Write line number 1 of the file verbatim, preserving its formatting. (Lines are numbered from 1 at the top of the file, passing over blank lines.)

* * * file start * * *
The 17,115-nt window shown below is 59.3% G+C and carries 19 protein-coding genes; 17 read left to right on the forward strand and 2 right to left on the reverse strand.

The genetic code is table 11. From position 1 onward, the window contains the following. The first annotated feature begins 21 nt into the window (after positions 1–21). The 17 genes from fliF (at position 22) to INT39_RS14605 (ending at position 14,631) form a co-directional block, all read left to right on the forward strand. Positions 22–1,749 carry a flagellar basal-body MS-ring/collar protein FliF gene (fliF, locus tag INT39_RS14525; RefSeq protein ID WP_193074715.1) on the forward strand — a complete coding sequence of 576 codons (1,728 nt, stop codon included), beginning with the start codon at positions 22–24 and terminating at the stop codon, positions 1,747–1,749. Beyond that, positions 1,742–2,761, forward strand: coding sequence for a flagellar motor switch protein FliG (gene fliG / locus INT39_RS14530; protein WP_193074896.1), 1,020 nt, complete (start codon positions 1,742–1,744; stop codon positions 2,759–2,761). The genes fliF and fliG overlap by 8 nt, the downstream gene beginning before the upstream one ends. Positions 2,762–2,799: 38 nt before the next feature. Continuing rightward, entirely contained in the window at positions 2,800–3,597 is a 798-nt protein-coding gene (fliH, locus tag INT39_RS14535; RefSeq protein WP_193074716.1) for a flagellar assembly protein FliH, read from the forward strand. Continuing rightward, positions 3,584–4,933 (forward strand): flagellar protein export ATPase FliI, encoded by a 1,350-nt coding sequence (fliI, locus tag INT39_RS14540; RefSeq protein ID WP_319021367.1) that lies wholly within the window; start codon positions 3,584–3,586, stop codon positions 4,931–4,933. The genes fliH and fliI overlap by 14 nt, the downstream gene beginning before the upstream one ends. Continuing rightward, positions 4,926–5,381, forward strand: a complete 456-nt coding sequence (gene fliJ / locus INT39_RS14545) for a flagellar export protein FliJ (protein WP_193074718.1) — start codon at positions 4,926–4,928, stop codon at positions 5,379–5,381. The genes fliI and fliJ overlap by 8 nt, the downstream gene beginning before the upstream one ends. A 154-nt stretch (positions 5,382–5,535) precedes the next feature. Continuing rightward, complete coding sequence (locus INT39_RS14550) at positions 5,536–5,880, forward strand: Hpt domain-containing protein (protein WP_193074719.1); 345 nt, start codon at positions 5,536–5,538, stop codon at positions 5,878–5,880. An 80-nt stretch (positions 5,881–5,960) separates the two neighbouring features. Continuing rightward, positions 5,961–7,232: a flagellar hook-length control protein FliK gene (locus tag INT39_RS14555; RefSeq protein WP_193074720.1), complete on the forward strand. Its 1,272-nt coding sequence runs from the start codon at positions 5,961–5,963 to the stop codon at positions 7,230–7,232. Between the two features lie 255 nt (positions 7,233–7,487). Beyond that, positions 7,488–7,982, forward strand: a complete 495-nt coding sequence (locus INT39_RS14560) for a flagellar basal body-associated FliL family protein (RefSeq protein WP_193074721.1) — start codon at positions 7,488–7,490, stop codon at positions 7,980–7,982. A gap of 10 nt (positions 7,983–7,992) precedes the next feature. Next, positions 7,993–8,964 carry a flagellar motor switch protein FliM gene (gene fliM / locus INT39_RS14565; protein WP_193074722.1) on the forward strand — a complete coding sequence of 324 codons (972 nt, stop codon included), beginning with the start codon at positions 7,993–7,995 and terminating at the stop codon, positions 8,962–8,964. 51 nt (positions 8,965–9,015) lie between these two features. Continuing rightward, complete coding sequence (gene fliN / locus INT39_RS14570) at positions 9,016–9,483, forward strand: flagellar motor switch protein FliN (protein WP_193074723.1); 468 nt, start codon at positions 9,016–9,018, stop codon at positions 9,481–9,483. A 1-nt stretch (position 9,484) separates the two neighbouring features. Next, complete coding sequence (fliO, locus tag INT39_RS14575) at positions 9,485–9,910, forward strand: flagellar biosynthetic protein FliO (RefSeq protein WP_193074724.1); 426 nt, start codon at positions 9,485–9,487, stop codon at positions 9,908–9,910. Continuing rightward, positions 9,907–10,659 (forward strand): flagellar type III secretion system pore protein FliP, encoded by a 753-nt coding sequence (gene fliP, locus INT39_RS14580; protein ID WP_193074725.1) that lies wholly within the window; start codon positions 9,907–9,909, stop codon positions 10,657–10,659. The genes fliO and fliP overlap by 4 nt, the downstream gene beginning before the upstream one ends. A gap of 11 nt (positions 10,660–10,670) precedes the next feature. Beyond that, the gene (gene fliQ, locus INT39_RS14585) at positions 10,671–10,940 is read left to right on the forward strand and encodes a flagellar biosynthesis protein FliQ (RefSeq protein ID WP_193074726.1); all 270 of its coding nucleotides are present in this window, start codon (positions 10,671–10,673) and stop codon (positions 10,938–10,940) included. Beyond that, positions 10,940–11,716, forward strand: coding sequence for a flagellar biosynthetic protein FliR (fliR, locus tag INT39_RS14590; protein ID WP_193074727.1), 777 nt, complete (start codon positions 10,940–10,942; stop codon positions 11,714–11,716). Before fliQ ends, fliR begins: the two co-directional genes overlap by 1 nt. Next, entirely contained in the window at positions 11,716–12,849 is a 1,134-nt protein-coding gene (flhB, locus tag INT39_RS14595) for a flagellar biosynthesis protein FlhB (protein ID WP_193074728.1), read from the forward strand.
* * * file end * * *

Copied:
The 17,115-nt window shown below is 59.3% G+C and carries 19 protein-coding genes; 17 read left to right on the forward strand and 2 right to left on the reverse strand.